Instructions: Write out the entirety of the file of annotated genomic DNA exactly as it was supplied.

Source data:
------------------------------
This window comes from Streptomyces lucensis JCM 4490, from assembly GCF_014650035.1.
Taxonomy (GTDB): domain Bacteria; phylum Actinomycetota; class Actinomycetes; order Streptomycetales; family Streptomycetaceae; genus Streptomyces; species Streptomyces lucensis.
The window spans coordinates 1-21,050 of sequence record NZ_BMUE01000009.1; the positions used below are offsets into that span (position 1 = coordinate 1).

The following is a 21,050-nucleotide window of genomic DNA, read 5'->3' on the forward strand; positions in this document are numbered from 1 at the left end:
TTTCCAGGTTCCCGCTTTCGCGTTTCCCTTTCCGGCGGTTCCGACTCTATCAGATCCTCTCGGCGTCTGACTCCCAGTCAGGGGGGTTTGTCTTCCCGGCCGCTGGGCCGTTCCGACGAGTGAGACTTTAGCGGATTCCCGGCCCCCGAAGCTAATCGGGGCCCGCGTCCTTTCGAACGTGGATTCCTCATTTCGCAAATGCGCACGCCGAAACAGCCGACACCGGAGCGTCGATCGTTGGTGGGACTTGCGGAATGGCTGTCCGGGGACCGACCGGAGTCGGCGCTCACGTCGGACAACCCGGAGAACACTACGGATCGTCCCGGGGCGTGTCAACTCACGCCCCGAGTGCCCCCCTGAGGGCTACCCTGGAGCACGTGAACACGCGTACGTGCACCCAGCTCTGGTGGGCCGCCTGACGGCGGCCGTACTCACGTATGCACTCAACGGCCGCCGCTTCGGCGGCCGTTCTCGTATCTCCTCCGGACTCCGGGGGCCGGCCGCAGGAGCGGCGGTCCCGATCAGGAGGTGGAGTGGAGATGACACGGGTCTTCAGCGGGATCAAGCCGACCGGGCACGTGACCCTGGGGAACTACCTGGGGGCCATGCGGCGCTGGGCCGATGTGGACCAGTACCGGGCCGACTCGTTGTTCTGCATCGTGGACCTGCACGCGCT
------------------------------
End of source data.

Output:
This window comes from Streptomyces lucensis JCM 4490, from assembly GCF_014650035.1.
Taxonomy (GTDB): domain Bacteria; phylum Actinomycetota; class Actinomycetes; order Streptomycetales; family Streptomycetaceae; genus Streptomyces; species Streptomyces lucensis.
The window spans coordinates 1-21,050 of sequence record NZ_BMUE01000009.1; the positions used below are offsets into that span (position 1 = coordinate 1).

The following is a 21,050-nucleotide window of genomic DNA, read 5'->3' on the forward strand; positions in this document are numbered from 1 at the left end:
TTTCCAGGTTCCCGCTTTCGCGTTTCCCTTTCCGGCGGTTCCGACTCTATCAGATCCTCTCGGCGTCTGACTCCCAGTCAGGGGGGTTTGTCTTCCCGGCCGCTGGGCCGTTCCGACGAGTGAGACTTTAGCGGATTCCCGGCCCCCGAAGCTAATCGGGGCCCGCGTCCTTTCGAACGTGGATTCCTCATTTCGCAAATGCGCACGCCGAAACAGCCGACACCGGAGCGTCGATCGTTGGTGGGACTTGCGGAATGGCTGTCCGGGGACCGACCGGAGTCGGCGCTCACGTCGGACAACCCGGAGAACACTACGGATCGTCCCGGGGCGTGTCAACTCACGCCCCGAGTGCCCCCCTGAGGGCTACCCTGGAGCACGTGAACACGCGTACGTGCACCCAGCTCTGGTGGGCCGCCTGACGGCGGCCGTACTCACGTATGCACTCAACGGCCGCCGCTTCGGCGGCCGTTCTCGTATCTCCTCCGGACTCCGGGGGCCGGCCGCAGGAGCGGCGGTCCCGATCAGGAGGTGGAGTGGAGATGACACGGGTCTTCAGCGGGATCAAGCCGACCGGGCACGTGACCCTGGGGAACTACCTGGGGGCCATGCGGCGCTGGGCCGATGTGGACCAGTACCGGGCCGACTCGTTGTTCTGCATCGTGGACCTGCACGCGCT